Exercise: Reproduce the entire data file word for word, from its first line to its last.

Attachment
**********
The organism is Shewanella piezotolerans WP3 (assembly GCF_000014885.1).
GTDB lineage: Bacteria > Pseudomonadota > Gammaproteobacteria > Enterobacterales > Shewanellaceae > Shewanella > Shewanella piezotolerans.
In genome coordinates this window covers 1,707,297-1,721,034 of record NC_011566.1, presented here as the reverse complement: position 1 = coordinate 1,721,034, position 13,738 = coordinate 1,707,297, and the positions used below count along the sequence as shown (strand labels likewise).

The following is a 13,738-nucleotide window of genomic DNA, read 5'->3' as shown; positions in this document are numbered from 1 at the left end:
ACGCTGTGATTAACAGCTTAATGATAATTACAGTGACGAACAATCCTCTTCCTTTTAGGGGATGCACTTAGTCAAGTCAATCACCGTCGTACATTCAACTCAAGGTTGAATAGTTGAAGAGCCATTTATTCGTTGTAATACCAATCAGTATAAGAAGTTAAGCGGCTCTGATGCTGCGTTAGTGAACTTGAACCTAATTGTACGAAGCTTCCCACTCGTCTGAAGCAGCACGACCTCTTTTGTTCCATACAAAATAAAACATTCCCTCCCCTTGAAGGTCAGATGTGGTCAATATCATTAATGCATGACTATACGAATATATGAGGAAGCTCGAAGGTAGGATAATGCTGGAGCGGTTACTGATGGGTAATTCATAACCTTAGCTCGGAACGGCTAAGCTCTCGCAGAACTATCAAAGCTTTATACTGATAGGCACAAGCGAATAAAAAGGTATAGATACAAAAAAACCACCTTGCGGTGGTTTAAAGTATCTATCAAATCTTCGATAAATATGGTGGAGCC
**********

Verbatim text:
The organism is Shewanella piezotolerans WP3 (assembly GCF_000014885.1).
GTDB lineage: Bacteria > Pseudomonadota > Gammaproteobacteria > Enterobacterales > Shewanellaceae > Shewanella > Shewanella piezotolerans.
In genome coordinates this window covers 1,707,297-1,721,034 of record NC_011566.1, presented here as the reverse complement: position 1 = coordinate 1,721,034, position 13,738 = coordinate 1,707,297, and the positions used below count along the sequence as shown (strand labels likewise).

The following is a 13,738-nucleotide window of genomic DNA, read 5'->3' as shown; positions in this document are numbered from 1 at the left end:
ACGCTGTGATTAACAGCTTAATGATAATTACAGTGACGAACAATCCTCTTCCTTTTAGGGGATGCACTTAGTCAAGTCAATCACCGTCGTACATTCAACTCAAGGTTGAATAGTTGAAGAGCCATTTATTCGTTGTAATACCAATCAGTATAAGAAGTTAAGCGGCTCTGATGCTGCGTTAGTGAACTTGAACCTAATTGTACGAAGCTTCCCACTCGTCTGAAGCAGCACGACCTCTTTTGTTCCATACAAAATAAAACATTCCCTCCCCTTGAAGGTCAGATGTGGTCAATATCATTAATGCATGACTATACGAATATATGAGGAAGCTCGAAGGTAGGATAATGCTGGAGCGGTTACTGATGGGTAATTCATAACCTTAGCTCGGAACGGCTAAGCTCTCGCAGAACTATCAAAGCTTTATACTGATAGGCACAAGCGAATAAAAAGGTATAGATACAAAAAAACCACCTTGCGGTGGTTTAAAGTATCTATCAAATCTTCGATAAATATGGTGGAGCC